Under the new sulphur limit, ships will have to use fuel oil on board with a sulphur content of no more than 0.50% m/m, against the current limit of 3.50%, which has been in effect since 1 January 2012. The interpretation of “fuel oil used on board” includes use in main and auxiliary engines and boilers. Exemptions are granted in cases involving the safety of the ship, or saving lives at sea, or if a ship or its equipment is damaged. Another exemption allows a ship to experiment with the development of ship emission reduction and control technologies and machine design programs. This requires a special permit from the Flag State of interest.

How can ships meet lower sulfur emission standards?


Ships may have got engines able to burn different fuels that contain low or zero sulfur that meet the requirement of consuming low sulfur compliant fuel. For example, liquefied natural gas or biofuels.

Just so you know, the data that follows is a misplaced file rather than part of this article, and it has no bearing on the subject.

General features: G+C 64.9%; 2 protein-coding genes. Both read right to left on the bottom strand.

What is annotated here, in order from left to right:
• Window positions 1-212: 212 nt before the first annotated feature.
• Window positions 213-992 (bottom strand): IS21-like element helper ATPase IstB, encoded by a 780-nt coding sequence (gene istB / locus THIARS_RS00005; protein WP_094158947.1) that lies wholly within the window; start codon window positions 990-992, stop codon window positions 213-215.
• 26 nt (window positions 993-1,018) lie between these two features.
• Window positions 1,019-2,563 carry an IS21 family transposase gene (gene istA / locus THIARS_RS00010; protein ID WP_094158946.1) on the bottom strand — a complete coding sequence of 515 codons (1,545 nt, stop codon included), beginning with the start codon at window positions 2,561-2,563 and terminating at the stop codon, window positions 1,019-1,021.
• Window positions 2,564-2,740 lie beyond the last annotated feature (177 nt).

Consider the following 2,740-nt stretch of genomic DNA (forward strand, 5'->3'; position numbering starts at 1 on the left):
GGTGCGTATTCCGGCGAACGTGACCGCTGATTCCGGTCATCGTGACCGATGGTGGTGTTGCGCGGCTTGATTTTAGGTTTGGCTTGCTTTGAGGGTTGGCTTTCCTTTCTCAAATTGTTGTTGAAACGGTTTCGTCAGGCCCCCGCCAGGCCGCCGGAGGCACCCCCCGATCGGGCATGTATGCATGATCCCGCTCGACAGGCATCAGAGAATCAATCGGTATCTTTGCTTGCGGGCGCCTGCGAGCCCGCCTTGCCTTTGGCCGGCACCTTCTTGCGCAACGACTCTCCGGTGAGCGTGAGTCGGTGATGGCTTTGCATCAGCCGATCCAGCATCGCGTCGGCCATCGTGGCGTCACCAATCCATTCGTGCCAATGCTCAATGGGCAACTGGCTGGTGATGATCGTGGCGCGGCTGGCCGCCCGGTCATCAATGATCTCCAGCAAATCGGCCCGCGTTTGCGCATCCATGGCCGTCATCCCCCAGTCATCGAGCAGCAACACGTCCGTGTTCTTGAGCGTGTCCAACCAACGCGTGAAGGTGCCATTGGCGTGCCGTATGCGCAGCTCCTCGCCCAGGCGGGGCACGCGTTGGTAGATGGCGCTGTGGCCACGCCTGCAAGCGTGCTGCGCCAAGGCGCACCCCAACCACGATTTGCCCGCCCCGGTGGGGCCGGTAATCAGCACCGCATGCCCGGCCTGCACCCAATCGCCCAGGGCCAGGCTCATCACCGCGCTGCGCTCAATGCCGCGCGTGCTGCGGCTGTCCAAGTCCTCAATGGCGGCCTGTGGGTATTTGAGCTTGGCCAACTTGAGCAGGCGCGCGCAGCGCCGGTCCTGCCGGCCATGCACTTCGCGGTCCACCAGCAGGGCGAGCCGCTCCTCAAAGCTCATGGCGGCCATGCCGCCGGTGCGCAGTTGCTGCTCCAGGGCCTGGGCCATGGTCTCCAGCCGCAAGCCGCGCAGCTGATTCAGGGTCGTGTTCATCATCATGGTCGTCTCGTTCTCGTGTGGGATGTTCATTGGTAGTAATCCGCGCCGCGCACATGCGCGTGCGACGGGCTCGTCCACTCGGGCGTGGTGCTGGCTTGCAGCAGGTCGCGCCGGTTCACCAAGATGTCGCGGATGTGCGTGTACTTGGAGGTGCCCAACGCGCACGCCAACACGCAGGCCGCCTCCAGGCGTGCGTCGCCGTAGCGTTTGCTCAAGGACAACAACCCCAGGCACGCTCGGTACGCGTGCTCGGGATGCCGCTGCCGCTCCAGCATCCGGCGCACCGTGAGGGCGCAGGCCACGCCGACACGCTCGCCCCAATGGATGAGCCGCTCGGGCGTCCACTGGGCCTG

An increasing number of ships are also using gas as a fuel as when ignited it leads to negligible sulphur oxide emissions. This has been recognised in the development by IMO of the International Code for Ships using Gases and other Low Flashpoint Fuels (the IGF Code), which was adopted in 2015. Another alternative fuel is methanol which is being used on some short sea services. 3 Ships may also meet the SOx emission requirements by using approved equivalent methods, such as exhaust gas cleaning systems or “scrubbers”, which “clean” the emissions before they are released into the atmosphere. In this case, the equivalent arrangement must be approved by the ship’s Administration (the flag State).